Self-Advocacy at the ICT Center, Mahbubnagar, Telangana, India:

By Dr. Nidhi Thakur

Dr Nidhi Thakur in a session with the students at the ICT Center

About five months back I visited the Information Communication Technology (ICT) Center, in Mahbubnagar, in one of the newly carved out South-Indian states of Telangana. Having contributed to the development of some parts of the study material for the center, through consultation with the Center for Sustainable Development at Earth Institute Columbia University, I was understandably very eager to interact with the students on the field. And indeed, the experience was every bit I had hoped for, and more.

Women, from class 12 onwards, sometimes even simple housewives, are highly encouraged to attend the center for three-month courses, to learn basic computer literacy and various other life-skills. The entire course is free of cost, and all it requires is for students to demonstrate sincerity in attendance and an eagerness to engage. None of these were lacking in the women who primarily belong to underprivileged and uneducated families. The ICT Center seemed like the right crack in their dark shell to let light in. It is hoped that through the exposure to education and information at the center, the women would feel more empowered to pursue higher interests of education or financial independence.

What stands out for me, till date, is the look that I had forgotten, in my almost two decades of staying on the Western Hemisphere. A look of naivete that comes from being inexperienced, underexposed, small in age and economically weak. I saw that in many, if not all women there. Yes, they were excited to be learning new things at the Center, but they were also unsure of how their sliver of enlightenment reconciles with their station in life. They are, after all, women. And if being a woman in India is perilous enough, being a woman from a poorer section of the society can only be more so.

That look has haunted me, and as though to shake me from my first-world stupor, last week, India is sent rocking, by yet another brutal rape-murder, this time in the city limits of Hyderabad, the capital city of Telangana, and an hour and a half car-ride from Mahbubnagar!

That India has infamously earned the title of the ‘Most Dangerous’ Place in the civilized world to be a woman, is not just shameful, but also sad. Crimes from female infanticide, sexual harassment, acid-attacks, dowry deaths, rapes and marital rapes are only on the rise. A rape occurs almost every 20 minutes somewhere in India. In a 24 hour cycle, that is a staggering 72 females violated. And those are just the officially reported numbers! Several cases go unreported due to a devious mix of many reasons, including societal taboos around rape, and lack of judicial support for the victims.

Females of all ages are under threat! Minors as young as two years old are victims of such crimes. Since women who are raped represent nothing in common except their gender, rape in India is clearly not a crime of a caste, or a class, or a religion. Rape in India is a crime by men against women. It is misogyny at its worst, and as perverse as it gets, for the nature of the annihilation of the female is becoming more horrible with each crime.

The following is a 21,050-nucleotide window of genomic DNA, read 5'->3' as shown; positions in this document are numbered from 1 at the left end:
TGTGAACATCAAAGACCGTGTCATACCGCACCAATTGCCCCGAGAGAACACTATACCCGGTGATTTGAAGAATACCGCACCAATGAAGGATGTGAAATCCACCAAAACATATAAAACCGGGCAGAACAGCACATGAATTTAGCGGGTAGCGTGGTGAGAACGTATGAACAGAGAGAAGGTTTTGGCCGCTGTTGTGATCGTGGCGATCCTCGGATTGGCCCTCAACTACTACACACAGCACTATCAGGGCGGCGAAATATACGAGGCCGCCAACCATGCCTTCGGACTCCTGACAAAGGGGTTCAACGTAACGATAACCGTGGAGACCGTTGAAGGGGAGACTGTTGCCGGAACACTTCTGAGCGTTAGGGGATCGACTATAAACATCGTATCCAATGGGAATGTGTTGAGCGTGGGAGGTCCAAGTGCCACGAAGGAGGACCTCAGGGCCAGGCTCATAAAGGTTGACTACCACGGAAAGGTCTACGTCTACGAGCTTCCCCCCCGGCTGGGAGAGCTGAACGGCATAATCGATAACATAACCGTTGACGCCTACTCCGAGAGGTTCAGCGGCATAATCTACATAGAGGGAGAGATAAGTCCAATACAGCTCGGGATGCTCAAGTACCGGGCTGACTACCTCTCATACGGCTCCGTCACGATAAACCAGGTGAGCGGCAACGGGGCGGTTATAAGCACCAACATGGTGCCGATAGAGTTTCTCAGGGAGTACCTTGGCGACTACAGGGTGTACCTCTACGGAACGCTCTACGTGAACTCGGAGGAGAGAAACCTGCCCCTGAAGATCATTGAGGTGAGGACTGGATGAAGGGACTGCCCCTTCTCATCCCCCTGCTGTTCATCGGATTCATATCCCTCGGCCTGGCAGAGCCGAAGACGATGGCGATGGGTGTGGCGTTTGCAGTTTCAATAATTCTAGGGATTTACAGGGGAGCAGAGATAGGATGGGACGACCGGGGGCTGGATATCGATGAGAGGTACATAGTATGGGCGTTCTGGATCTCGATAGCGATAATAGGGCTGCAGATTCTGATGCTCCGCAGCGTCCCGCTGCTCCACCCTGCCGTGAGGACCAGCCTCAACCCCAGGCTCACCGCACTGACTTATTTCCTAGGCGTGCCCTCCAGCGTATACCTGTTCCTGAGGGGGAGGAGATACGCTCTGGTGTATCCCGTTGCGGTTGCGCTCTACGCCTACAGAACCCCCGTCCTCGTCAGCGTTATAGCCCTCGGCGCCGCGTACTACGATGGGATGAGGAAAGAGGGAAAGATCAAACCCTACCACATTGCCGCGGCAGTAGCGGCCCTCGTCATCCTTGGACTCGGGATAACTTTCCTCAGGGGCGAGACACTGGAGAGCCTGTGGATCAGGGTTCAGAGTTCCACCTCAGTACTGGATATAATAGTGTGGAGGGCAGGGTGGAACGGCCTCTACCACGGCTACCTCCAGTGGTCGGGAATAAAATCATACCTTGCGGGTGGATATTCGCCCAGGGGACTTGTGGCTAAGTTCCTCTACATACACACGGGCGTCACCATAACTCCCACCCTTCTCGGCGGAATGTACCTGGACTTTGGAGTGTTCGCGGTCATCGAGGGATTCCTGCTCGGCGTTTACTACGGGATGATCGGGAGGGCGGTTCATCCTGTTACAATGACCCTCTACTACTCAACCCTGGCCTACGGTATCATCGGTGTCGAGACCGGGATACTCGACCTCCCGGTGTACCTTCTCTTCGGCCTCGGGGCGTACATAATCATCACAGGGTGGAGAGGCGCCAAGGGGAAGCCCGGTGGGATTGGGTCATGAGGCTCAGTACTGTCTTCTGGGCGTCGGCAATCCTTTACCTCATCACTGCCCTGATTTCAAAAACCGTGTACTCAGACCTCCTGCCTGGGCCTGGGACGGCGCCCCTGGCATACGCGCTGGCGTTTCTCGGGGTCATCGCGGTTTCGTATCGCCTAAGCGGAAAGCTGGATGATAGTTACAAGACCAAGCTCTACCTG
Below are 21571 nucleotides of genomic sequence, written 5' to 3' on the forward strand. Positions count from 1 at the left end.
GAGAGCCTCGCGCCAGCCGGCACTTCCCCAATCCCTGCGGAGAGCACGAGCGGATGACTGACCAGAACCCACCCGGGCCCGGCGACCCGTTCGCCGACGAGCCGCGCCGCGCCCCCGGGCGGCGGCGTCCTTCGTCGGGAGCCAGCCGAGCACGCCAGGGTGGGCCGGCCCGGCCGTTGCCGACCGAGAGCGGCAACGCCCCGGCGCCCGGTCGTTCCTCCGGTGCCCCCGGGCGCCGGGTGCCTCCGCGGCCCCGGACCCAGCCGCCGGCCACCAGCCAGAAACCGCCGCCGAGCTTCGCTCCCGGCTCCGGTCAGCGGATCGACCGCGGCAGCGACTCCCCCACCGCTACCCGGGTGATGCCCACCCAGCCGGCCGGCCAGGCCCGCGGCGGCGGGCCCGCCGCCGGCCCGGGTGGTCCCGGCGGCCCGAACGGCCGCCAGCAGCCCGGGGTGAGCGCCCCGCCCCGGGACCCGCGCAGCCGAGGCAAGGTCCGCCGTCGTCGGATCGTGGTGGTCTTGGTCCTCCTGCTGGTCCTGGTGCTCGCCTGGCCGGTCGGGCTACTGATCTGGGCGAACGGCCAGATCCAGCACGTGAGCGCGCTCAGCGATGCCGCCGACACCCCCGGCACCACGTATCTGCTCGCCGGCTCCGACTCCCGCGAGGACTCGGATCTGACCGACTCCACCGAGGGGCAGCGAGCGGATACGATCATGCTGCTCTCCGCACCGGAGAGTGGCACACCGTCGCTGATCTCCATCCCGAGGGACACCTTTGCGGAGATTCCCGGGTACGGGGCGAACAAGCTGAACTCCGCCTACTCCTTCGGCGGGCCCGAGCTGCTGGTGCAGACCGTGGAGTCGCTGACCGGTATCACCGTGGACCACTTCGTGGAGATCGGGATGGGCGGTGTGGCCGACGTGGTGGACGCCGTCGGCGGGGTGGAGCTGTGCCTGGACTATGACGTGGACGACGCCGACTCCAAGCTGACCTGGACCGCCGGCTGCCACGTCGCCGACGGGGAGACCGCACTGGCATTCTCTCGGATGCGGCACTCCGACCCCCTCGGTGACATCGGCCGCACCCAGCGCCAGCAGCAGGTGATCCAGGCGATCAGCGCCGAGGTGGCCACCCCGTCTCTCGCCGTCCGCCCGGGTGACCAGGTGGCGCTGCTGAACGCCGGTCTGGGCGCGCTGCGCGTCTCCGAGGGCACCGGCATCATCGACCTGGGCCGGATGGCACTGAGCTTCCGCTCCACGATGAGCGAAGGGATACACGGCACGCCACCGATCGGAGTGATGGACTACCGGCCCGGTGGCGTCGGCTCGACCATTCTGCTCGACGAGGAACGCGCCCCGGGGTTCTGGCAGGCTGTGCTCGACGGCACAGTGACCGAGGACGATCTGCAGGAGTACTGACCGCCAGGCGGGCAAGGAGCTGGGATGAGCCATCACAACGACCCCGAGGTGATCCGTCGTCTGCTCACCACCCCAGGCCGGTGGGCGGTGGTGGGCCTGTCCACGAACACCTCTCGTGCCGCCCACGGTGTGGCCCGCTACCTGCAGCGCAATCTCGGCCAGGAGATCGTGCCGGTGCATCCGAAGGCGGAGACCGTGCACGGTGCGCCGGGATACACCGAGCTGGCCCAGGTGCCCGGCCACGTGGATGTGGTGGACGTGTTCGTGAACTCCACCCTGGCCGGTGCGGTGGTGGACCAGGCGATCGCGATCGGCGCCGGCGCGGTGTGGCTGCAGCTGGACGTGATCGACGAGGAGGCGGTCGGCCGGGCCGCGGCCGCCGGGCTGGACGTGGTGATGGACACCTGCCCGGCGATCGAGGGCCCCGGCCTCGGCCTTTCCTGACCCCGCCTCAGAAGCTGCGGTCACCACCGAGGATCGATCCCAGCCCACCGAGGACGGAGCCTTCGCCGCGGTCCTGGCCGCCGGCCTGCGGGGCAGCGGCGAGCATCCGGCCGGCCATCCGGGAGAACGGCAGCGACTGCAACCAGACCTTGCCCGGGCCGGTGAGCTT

While this is the time to halt an average Indian male on his tracks, and look him in the eye to question him, on his mind-set, and that of other men in his circle, it is also the time to give all out superpowers to centers like this one, where a self-driven set of women from a vulnerable section of the society gather to be granted the gift of upliftment. This captive audience is the exact student body that needs to be empowered with most importantly, the ability for self-advocacy.

The women need to be taught basic English fluency and computer literacy, but also their basic right to speak to men about why crime against women is not just not right but also is economically, demographically and sociologically harmful for men also. The women need to be taught the ability to discuss misogyny with family and friends of all genders, especially in the light of the new high-profile Rape case. They need to be able to come back with a reply, when people say that the recent rape victim was ‘calling’ for trouble by traveling at 8pm in the night. The reply is simple, and every woman, at the ICT Center and otherwise, should memorize it: 8pm is evil because of the evil minds of the perpetrators, just like 8 am or 6 pm or 4 am! Men CANNOT be allowed to declare sun-down as their hour of unbridled lust.

Women at the ICT Center, were the first I thought of when the recent rape case came to light, because of the geography. However, I realize that women all over India, need to talk to men about why crime against women is on the rise, because the solution, if any, has to come collectively. The first step to this cross-gender conversation is empowerment of the self. No being shy, no being coy, no being pretty nor kind. Just straight up and ready to talk. I am very sure that the self-advocacy unit of the ICT Center in India especially, will continue to focus on this. This is particularly required, since crimes such as the recent ones, and in close geography, can be highly threatening and demoralizing, for those who belong to the neighborhood. Looks like there is a lot of work to be done, continuously.

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